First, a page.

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Apache and Tomcat questions

 
Karim Kiswarday
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Posts: 50
Eclipse IDE Java PHP
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Hello,
I'm studing the Java Enterprise and I have two questions about the servers.

1)
Why the Apache server (the HTTP Server) can manage php/perl/CGI by plug-in instead we need to use Tomcat for Servlet/JSp?
Why there isn't a plugin for that in Apache?

2)
I know Apache has an engine for the static contents, but in some projects Apache manages static pages and Tomcat manages the Servlet/JSP.
Why they aren't merged? (e.g. Tomcat with the Apache engine to manage the static pages)

Thanks
KK
 
Tim Holloway
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Android Eclipse IDE Linux
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Karim Kiswarday wrote:Hello,
I'm studing the Java Enterprise and I have two questions about the servers.

1)
Why the Apache server (the HTTP Server) can manage php/perl/CGI by plug-in instead we need to use Tomcat for Servlet/JSp?
Why there isn't a plugin for that in Apache?

2)
I know Apache has an engine for the static contents, but in some projects Apache manages static pages and Tomcat manages the Servlet/JSP.
Why they aren't merged? (e.g. Tomcat with the Apache engine to manage the static pages)

Thanks
KK


1. J2EE is a heavyweight framework. Although back in the early days, I see to recall some plugin capabilities for Apache-like webservers to run servlets (JSPs hadn't been invented yet), the complexity of modern-day J2EE servers means that it's no longer feasible. One of the things that distinguishes J2EE from CGI is that in CGI, you either have a lightweight scripting language or directly-executable binaries. Java requires firing up a JVM .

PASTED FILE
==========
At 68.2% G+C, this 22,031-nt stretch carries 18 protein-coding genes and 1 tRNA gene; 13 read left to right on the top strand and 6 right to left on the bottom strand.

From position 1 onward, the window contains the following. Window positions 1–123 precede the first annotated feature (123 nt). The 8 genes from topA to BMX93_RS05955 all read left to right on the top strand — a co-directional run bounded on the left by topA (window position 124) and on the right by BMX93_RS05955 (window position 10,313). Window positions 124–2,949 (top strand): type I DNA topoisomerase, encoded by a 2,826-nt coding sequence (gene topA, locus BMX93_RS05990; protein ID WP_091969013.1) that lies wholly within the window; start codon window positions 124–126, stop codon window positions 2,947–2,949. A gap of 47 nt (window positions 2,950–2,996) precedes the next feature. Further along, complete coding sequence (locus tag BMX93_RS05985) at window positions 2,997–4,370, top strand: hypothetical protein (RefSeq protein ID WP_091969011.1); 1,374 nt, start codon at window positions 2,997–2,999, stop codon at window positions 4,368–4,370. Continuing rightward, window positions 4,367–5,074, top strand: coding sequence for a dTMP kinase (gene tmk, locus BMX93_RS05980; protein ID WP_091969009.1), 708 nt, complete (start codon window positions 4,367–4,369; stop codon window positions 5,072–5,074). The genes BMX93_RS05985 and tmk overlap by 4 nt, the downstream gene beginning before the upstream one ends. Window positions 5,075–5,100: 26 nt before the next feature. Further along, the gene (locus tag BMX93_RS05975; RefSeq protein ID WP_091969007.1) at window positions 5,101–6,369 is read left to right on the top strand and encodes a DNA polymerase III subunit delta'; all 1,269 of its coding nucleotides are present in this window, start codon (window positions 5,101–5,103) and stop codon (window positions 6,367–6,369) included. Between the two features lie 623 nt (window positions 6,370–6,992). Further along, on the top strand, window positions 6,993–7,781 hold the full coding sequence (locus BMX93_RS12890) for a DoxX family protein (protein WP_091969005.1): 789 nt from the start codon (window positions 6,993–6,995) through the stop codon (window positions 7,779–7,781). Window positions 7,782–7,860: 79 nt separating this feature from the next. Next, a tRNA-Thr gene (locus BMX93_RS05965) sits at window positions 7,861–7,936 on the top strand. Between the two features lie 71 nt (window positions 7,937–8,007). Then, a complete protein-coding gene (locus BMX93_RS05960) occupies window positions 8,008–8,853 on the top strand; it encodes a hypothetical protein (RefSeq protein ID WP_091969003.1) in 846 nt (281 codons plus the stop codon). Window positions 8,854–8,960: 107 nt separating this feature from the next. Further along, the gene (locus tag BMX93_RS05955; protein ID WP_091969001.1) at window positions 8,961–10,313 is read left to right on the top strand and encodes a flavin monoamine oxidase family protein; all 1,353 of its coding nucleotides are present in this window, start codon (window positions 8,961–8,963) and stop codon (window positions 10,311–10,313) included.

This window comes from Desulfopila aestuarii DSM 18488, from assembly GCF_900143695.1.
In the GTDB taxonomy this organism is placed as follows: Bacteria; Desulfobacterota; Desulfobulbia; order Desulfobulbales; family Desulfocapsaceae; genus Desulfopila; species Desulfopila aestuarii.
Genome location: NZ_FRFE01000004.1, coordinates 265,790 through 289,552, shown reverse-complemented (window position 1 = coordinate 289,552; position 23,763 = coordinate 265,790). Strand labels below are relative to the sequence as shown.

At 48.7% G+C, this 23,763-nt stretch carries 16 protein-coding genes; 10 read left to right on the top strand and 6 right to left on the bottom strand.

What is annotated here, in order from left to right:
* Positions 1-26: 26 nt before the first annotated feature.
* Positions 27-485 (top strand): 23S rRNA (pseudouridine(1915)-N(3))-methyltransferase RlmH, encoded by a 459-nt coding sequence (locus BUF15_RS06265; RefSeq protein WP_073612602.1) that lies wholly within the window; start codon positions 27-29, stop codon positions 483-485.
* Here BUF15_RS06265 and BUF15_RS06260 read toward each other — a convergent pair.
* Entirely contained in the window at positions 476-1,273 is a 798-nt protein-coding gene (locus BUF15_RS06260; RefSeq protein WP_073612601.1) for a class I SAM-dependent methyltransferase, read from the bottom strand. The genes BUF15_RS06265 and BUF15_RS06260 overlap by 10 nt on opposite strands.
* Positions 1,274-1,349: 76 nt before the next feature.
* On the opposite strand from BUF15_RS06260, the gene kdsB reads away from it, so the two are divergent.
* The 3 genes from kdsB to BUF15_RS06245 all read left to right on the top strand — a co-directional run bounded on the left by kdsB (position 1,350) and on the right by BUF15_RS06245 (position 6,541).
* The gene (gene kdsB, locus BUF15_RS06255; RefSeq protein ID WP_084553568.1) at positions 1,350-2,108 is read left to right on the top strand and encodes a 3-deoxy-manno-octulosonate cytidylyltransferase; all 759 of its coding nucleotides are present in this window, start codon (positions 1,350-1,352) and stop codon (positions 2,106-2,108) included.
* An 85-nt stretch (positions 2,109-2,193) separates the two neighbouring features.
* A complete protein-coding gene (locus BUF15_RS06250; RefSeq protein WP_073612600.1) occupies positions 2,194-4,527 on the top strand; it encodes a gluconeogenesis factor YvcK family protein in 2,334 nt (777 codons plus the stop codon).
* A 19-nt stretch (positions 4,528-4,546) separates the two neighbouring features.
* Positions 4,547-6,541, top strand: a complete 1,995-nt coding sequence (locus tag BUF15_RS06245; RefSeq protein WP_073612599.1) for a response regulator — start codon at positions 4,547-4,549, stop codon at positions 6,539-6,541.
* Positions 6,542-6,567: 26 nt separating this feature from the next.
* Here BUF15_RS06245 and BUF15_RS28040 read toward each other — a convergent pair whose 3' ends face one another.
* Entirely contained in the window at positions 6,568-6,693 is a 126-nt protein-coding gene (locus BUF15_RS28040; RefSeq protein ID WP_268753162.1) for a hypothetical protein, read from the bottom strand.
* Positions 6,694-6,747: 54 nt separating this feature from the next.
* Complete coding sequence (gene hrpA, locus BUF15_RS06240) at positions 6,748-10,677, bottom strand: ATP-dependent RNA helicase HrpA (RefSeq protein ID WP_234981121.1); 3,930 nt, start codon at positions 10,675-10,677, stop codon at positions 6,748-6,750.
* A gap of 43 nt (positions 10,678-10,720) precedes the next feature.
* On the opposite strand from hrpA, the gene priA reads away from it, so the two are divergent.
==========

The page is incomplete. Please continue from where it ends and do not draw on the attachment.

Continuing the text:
Apache is all about fast page service, with fairly light processing requirements. J2EE is more for heavy processing requirements.

2. In the early days, Apache often served up the static content because it could do so much faster than J2EE servers like Tomcat. That hasn't been true for a long, long time. Now Tomcat can serve up static content rapidly, so there's no longer any real need to have Apache do it.

There are still plenty of reason why Apache+Tomcat is common. One of which has to do with Apache's ability to serve up low-numbered tcp/ip ports (80 and 443) without running them under weakened security (root user). Another is to allow one server to be the "go to" point for both J2EE and non-J2EE (cgi/PHP, etc.) applications. There are other possible reasons as well.
 
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